Recruitment campaigns are designed to gather suitable candidates from a wide range of candidates. But who pays who for what and who gets what with whose money? For many recruitment service providers, this is a tricky question that they would prefer not to answer.

The success and value of many recruitment services is measured in terms of clicks. When job boards get a lot of clicks, they are seen as valuable. However, clicks on recruitment campaigns do not necessarily turn into candidates and therefore the customer's attention is often preferably drawn elsewhere. "Look how many clicks!" is much easier to put into practice than "Look how many good candidates!" Let's take a closer look.

A Typical Traditional Recruitment Campaign:

  • A client buys a recruitment campaign for a job vacancy from a service provider
  • The client pays extra to keep the job advertisement at the top of the job list for a while
  • The client expects and hopes to receive candidates 
  • The success of the campaign is measured in terms of clicks

Let's look at a traditional recruitment campaign in terms of costs. Who pays and what? 

Who pays for the advertisement and the recruitment campaign for the vacancy? At the same time, she or he will also pays: 

  • Potential candidates for the competitor
  • The service provider's own advertising and branding as a reliable and effective expert as a recruitment service
  • The service provider's own successful activities


When an interested candidate comes to view a job of interest to a client, they will often also look at other similar jobs placed next to the client's own advertisement. Because they are similar, they are very likely to be competitors. With one click, the interested candidate has moved on to look at the adjacent job ad, and the client has just managed, perhaps inadvertently, to pay an employee to their competitor with their own ad. No company would sell its own product by putting a competitor's alternative product next to its own. However, in recruitment this is often standard practice. 

When a customer's job vacancy is shared on social media platforms, the service provider's logo is displayed alongside it. In other words, the client is promoting the service provider and creating an image of the service provider as a trustworthy partner for other operators. This means that the customer pays for the marketing of the service provider when looking for a new employee and at the same time brands the service provider with its own brand.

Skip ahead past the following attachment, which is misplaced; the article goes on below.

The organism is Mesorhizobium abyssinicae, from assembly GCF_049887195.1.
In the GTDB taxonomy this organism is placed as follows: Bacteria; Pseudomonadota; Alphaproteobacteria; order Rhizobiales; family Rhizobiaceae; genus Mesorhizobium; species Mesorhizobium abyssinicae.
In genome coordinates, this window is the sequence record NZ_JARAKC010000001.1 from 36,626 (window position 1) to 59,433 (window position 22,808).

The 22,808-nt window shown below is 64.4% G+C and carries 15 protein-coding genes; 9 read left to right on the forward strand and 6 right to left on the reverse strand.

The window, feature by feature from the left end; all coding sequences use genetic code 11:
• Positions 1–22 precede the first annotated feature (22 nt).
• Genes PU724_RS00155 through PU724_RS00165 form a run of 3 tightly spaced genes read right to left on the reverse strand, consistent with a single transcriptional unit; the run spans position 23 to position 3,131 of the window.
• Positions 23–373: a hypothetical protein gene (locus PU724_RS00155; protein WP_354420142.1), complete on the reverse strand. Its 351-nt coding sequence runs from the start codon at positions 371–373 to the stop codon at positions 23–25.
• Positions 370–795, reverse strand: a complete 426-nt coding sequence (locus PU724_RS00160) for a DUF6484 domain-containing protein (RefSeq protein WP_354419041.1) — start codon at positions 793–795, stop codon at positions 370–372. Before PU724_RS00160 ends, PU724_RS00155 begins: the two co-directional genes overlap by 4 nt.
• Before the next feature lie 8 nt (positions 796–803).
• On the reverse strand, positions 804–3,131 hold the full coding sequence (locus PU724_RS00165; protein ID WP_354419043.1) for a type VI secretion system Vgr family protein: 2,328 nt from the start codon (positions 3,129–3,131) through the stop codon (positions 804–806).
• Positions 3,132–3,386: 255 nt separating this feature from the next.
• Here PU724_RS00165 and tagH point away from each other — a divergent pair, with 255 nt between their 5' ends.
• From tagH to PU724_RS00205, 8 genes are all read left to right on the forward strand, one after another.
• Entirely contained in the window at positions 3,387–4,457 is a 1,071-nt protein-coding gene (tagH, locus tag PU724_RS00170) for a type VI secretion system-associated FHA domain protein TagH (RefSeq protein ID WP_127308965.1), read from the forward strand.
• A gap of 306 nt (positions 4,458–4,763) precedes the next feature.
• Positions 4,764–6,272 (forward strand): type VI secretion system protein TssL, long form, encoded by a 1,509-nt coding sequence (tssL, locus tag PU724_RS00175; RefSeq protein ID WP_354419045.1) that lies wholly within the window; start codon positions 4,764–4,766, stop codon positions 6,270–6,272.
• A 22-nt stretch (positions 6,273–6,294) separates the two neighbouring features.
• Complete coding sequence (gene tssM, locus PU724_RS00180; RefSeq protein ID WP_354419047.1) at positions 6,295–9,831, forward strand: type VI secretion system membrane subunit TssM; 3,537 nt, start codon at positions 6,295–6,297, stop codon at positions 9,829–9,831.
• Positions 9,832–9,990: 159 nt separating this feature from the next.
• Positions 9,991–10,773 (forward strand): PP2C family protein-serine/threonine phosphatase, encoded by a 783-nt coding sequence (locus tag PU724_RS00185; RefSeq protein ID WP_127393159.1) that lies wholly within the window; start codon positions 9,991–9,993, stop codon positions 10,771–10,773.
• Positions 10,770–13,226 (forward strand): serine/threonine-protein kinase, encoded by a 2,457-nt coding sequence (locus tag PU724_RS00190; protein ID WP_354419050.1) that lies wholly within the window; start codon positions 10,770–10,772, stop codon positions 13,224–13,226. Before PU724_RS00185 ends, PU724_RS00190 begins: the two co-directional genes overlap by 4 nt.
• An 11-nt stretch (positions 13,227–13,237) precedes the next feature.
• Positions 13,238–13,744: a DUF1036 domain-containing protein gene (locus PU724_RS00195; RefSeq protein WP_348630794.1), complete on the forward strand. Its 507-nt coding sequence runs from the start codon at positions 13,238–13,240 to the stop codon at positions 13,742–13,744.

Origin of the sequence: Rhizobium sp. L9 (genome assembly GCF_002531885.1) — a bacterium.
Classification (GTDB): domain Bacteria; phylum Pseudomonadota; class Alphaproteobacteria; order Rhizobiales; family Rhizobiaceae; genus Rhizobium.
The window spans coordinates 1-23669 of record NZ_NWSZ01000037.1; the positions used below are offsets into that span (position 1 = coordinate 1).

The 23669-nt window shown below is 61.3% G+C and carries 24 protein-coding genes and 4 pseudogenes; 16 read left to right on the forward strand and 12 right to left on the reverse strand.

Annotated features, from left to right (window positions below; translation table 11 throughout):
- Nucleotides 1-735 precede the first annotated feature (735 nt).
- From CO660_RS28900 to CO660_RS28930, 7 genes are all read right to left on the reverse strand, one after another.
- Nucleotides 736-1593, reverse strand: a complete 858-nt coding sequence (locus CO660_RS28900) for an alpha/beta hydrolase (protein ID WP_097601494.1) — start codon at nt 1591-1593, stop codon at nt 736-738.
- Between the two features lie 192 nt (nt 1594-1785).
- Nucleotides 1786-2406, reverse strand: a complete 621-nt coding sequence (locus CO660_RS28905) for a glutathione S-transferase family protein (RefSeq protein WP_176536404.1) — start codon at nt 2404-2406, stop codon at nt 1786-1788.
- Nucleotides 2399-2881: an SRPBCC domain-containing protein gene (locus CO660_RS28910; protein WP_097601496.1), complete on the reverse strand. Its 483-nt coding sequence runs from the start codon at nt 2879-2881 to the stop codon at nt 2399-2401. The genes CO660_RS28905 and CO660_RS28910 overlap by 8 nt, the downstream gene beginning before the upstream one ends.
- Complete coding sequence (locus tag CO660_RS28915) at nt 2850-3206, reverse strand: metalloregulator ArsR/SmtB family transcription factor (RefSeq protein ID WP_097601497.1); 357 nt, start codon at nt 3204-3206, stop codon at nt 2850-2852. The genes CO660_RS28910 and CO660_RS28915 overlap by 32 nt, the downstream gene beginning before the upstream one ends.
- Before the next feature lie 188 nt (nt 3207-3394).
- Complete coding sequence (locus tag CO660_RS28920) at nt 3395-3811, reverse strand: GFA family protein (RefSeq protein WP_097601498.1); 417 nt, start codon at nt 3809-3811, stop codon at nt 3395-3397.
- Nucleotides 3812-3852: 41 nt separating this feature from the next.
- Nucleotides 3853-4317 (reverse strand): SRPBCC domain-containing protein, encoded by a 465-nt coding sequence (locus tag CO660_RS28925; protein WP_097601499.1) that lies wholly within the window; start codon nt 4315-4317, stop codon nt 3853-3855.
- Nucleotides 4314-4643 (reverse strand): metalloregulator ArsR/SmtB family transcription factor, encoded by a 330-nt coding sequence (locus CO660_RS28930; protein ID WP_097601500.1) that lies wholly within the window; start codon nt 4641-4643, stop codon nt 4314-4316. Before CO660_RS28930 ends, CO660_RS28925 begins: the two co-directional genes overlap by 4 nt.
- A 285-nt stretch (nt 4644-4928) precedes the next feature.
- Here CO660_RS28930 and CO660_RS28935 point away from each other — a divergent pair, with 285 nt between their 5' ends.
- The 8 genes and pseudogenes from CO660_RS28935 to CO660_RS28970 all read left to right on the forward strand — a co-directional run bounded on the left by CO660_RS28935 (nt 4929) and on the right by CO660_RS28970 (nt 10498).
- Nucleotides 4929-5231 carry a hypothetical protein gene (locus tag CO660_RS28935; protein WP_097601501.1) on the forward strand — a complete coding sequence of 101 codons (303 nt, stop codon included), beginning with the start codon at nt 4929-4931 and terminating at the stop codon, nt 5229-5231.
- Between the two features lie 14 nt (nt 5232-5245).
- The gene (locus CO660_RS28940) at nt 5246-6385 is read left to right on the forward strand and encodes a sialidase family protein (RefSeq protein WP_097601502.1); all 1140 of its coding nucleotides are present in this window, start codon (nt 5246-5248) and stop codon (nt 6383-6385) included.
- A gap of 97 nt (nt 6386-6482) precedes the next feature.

If an interested candidate clicks on the client's advertisement, there is much more to read. It is the clicks that add value to the service provider, and the client creates it by bringing visitors to the site with his ad, whether or not he actually hires the employee he needs.


Who Gets What?

  • The client gets a place on the service provider's service and visibility in the list of corresponding job advertisements 
  • The competitor gets visibility right next to the client's advertisement and possibly even a good candidate who was paid by the client with his advertisement
  • The service provider gets free branding and advertising for itself on social media and client channels, paid for by the client. The service provider also received clicks on its own content and added value for itself regardless of the success of the client

 

A Recruitment Campaign Can Be Done Differently

It is possible to do recruitment differently. As a starting point for a good service, the client must be able to trust that the value of their recruitment campaign goes directly to its real purpose: to attract good candidates for themselves and ultimately to successfully hire good talent. The recruitment campaign should generate interest in the right candidate and turn into an encounter where the client has the opportunity to talk directly to the person they want to hire. The client's recruitment campaign should not be used to promote the service provider's own brand without asking. The client should be confident that the candidate they are looking for will not, with the help of the service provider, wander off to look through dozens of other similar jobs from competitors to buy recruitment help for themselves. The value of a recruitment campaign should be measured in terms of good candidates and successful hires, not clicks. 

Fortunately, this other kind of recruitment already exists today. We have fixed the flaws in the recruitment process and tested it with thousands of campaigns. No wonder our clients get on average seven times more candidates than traditional methods. At the same time, they get access to our software for free. You can read our customer stories here.

If you are interested in working with us, get in touch!

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